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The not-so-Great Wall

13 August 2011

Arizona Daily Star (10-August-2011)

A 40-foot stretch of mesh border fence east of Lukeville in Southwestern Arizona was knocked over Sunday by rainwater rushing through a wash.

This is the first time any part of this 5.2-mile stretch of fence has been knocked down by floodwaters since it was built in 2007-2008, but it is the latest in a series of challenges for the barrier during rainstorms, said Organ Pipe Cactus National Monument Superintendent Lee Baiza.

The design does not allow for the free flow of water in natural washes intersecting the border, he said. In washes, the fence has grate openings at the bottom that are 6 inches high and 24 inches wide with 1-by-3-inch bars.

“The fence acts as a dam and forms a gradual waterfall,” Baiza said. “It starts to pile up on the bottom as the grass, the leaves, the limbs start plugging up. The water starts backing up and going higher. The higher it gets, the more force it has behind it.”

In October 2007, before the fence was built by Kiewit Western Co. for $21.3 million, Organ Pipe officials told the U.S. Department of Homeland Security they were worried that the design would impede the movement of floodwater across the border; that debris would get trapped in the fence; that water would pool; and that the lateral flow of water would cause damage to the environment and patrol roads, according to a report issued by Organ Pipe in August 2008 about flooding that summer.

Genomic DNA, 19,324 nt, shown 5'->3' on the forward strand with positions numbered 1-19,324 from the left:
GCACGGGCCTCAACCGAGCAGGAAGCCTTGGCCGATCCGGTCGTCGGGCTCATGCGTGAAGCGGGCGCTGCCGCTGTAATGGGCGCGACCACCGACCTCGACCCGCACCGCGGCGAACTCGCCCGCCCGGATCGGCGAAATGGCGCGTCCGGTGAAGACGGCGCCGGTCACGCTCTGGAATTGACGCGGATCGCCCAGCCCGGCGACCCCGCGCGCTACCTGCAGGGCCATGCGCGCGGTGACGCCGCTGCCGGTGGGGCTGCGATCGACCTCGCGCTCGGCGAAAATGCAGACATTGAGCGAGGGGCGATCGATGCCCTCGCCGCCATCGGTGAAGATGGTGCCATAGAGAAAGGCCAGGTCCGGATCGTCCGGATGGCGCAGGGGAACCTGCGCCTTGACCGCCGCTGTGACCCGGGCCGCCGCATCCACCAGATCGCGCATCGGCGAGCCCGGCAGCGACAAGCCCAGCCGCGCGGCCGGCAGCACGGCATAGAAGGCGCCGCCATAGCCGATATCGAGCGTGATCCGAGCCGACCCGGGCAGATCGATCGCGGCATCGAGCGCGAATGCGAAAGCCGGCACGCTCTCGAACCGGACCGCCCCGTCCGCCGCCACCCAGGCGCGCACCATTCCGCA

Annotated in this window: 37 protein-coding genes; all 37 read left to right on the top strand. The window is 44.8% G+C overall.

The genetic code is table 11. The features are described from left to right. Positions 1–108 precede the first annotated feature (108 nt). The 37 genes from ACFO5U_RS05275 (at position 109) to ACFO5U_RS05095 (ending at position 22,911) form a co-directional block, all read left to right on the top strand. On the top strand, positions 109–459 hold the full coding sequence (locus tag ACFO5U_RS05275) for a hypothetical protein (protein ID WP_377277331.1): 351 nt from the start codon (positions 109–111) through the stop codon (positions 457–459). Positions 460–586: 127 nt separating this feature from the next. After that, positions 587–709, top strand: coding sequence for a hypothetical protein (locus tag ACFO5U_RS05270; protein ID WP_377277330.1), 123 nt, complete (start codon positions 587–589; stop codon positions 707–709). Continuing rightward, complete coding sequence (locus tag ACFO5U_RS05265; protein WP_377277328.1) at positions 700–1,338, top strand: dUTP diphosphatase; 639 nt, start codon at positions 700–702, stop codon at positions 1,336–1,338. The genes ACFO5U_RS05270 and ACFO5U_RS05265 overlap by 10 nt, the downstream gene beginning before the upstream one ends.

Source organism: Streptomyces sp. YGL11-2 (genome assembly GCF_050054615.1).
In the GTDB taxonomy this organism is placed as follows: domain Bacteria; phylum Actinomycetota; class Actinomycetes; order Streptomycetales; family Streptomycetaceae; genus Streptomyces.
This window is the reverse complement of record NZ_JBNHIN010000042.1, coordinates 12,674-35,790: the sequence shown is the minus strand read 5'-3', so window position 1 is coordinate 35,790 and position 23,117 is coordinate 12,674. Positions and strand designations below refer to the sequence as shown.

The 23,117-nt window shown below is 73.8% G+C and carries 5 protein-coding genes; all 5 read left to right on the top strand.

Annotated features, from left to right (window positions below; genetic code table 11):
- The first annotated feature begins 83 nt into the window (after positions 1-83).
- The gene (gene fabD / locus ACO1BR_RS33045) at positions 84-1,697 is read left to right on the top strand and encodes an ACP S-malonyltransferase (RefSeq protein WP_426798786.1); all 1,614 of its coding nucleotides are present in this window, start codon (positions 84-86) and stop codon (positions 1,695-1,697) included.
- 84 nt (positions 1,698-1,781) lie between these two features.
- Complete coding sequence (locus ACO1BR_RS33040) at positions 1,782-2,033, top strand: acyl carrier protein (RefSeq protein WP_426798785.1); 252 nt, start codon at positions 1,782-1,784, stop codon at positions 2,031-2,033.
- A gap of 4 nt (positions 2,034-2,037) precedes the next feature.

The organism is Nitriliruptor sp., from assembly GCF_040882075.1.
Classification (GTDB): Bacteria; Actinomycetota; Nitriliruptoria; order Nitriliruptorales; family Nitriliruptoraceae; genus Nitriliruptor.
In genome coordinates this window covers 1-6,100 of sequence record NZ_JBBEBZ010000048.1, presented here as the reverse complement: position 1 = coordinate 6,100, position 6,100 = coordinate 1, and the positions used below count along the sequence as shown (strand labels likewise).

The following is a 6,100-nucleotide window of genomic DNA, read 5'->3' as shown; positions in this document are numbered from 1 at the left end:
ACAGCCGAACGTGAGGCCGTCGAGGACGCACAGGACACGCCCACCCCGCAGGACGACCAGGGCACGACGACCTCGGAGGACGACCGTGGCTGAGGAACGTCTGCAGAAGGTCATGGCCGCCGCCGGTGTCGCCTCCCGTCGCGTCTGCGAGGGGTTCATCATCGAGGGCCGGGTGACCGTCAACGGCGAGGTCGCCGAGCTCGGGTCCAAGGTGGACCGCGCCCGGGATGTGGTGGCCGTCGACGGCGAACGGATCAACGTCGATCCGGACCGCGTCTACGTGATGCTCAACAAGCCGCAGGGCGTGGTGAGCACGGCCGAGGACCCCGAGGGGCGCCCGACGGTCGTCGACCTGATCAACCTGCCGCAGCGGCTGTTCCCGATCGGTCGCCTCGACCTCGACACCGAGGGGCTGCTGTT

In response, the Border Patrol issued a final environmental assessment with a finding of no significant impact. It also said the fence would not impede the natural flow of water or cause flooding.

On behalf of Madre Natura, spokes-deity Tlaloc issued a statement reading “Some people ain’t no damn good…”
3 Comments leave one →
  1. 13 August 2011 9:21 am

    Just as a poorly designed fence will fall down to the weight of flood waters, there is no fence that can be built that will keep the weight of humanity from finding their way to the land of milk and honey. Instead of wasting millions to keep people out, we should invest in an immigration processing center at our Southern Border, like we did for the Europeans in the late 19th and 20th Century at Ellis Island. Idealistically, it is a sound suggestion, but the reality is that “it will never happen”. When I wake up from my dream, I realize our poor huddled masses are not wanted!!

  2. Francisco permalink
    13 August 2011 6:41 pm

    “Just as a poorly designed fence will fall down to the weight of flood waters, there is no fence that can be built that will keep the weight of humanity from finding their way to the land of milk and honey. Instead of wasting millions to keep people out, we should invest in an immigration processing center at our Southern Border, like we did for the Europeans in the late 19th and 20th Century at Ellis Island. ”

    ***********************

    That is not going to happen with the current economy and unemployment rate. Walls won’t keep humanity out of the land of milk and honey, but lack of jobs sure will.

    E-Verify and fines against employers who hire illegal workers will do what steel and stone walls can’t.

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